How climate change is affecting tick seasons
You have probably been reading about how Australia has experienced its hottest year on record. NSW has witnessed its driest winter with above average temperatures. There can be no denying that the weather we are having is attributed to Climate Change. Unfortunately, these warmer temperatures are a perfect breeding ground for ticks. Last year reports surfaced that the tick season commenced earlier than usual (particularly in NSW), with vets indicating that they have received a record number of animals suffering from tick bites as early as July/August!
In the past, tick season has been restricted to the warmer months of the year, which is normally Spring and Summer. Ticks require warm and humid conditions in order for them to thrive. If the weather is too dry, or temperature exceeds 32 degrees or drops below 7 degrees then it is hazardous for their survival.(1) As long as the weather remains around mid to late 20 degrees celsius and there is relatively high humidity, ticks are able to propagate. Since Australia’s weather has been above average temperatures and relatively humid for the past year it is no wonder that tick season has spread beyond the confines of the Spring/Summer months. We consulted chief veterinarian, Dr David Hughes, from Concord Veterinary Hospital for insight and he recalls that early last August there were already “6 confirmed paralysis tick cases” at his clinic. He further claims that this Spring/Summer 2013/2014 has been a horrendous tick season with people bringing in their pets suffering from tick bites on almost a daily basis.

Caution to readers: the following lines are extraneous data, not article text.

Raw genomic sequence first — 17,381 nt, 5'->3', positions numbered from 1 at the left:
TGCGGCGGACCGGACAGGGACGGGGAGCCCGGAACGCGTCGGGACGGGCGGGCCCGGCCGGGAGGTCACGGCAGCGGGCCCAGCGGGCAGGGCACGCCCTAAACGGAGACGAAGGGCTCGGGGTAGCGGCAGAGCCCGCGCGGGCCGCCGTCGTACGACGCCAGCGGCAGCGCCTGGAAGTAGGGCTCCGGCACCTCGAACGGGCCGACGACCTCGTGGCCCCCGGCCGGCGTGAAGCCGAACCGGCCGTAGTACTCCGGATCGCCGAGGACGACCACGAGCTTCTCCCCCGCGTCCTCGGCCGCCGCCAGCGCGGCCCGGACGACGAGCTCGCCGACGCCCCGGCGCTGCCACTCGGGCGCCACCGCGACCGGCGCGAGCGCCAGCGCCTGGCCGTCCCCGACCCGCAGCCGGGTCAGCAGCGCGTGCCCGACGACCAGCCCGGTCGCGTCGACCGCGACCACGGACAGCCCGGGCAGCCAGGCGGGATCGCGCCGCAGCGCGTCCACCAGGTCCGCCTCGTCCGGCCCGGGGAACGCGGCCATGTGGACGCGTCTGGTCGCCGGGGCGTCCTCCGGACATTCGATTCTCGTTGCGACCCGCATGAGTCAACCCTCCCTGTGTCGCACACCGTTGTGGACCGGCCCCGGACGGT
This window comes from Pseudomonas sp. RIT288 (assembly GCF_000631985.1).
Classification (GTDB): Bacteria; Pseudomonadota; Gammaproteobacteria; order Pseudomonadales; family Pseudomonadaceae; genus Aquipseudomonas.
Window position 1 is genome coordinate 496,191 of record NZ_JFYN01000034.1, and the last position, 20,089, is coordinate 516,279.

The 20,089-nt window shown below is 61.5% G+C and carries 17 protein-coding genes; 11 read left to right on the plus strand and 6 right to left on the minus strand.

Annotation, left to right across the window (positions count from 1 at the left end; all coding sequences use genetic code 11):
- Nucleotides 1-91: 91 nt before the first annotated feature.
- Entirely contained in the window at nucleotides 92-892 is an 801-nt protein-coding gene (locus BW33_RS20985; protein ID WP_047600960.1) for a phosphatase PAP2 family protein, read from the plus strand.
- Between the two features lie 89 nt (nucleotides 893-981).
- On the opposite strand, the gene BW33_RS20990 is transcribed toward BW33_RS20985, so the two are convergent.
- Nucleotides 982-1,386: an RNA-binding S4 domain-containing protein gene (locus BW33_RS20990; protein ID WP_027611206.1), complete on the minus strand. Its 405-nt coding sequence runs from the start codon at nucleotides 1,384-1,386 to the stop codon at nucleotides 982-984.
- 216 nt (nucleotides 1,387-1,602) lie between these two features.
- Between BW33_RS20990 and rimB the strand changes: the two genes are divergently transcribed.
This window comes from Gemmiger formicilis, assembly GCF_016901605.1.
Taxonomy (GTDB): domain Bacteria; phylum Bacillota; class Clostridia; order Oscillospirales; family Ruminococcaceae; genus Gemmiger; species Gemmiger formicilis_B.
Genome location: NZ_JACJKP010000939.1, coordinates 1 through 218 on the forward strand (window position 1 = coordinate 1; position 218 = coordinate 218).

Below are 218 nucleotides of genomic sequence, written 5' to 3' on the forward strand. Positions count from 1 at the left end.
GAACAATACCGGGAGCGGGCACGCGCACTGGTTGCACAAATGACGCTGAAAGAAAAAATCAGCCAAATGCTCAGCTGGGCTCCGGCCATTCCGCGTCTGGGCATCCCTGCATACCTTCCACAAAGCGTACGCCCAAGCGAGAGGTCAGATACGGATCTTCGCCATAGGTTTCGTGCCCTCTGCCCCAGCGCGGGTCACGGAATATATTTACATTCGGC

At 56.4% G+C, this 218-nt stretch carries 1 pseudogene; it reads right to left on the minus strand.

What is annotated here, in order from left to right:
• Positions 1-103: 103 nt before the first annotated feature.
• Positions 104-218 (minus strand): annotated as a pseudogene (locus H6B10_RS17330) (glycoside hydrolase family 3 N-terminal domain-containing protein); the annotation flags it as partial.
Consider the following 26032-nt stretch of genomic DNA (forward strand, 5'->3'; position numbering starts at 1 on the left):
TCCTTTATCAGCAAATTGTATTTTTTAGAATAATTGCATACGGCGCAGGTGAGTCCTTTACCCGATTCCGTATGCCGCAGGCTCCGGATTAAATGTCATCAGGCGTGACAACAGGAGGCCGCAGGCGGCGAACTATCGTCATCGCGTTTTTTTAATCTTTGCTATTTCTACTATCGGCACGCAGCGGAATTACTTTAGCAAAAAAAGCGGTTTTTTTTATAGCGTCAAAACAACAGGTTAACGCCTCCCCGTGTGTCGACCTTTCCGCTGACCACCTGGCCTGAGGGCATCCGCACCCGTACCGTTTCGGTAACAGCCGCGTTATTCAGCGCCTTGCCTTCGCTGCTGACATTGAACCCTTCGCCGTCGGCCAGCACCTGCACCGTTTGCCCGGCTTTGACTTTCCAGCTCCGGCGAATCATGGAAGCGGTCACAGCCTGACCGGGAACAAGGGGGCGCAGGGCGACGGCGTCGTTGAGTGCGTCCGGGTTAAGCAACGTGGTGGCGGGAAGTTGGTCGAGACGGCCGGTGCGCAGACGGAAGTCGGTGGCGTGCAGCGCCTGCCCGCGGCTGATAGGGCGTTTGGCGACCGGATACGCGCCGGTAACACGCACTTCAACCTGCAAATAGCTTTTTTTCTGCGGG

Apart from the tick season looking like it is becoming yearly instead of Spring/Summer, it appears that their geographical location is expanding. For NSW, ticks have been mainly confined to the northern beaches and coastal fringes. However, Dr Hughes’ confirmed tick cases (particularly paralysis ticks) have come from “as far south as Epping and Marsfield, and even one from Castle Hill.” Not exactly a settling thought!
For devoted pet owners, it is recommended to regularly check your pets twice a day for ticks, paying close attention to the front half of their body (i.e. head, neck, ears, mouth, paws and collars). There are plenty of products available on the market that repel ticks for dogs (i.e. Advantix), however, the same cannot be said for cats as these products can be highly toxic for them. For cats, the best form of treatment is frontline top spot or spray. If you are unsure whether a tick repellent medication for dogs is suitable for your cat, it is strongly advised to talk to your local vet for further assistance. If your pet starts showing symptoms of a tick bite such as difficulty breathing, loss of appetite and wobbly or unable to walk then you should immediately take them to your local vet for examination and emergency treatment.
(1) Clunies-Ross, I (1935) Tick Paralysis: A fatal disease of dogs and other animals in Eastern Australia, J Commonwealth Scientific Industrial Research Organisation, 18.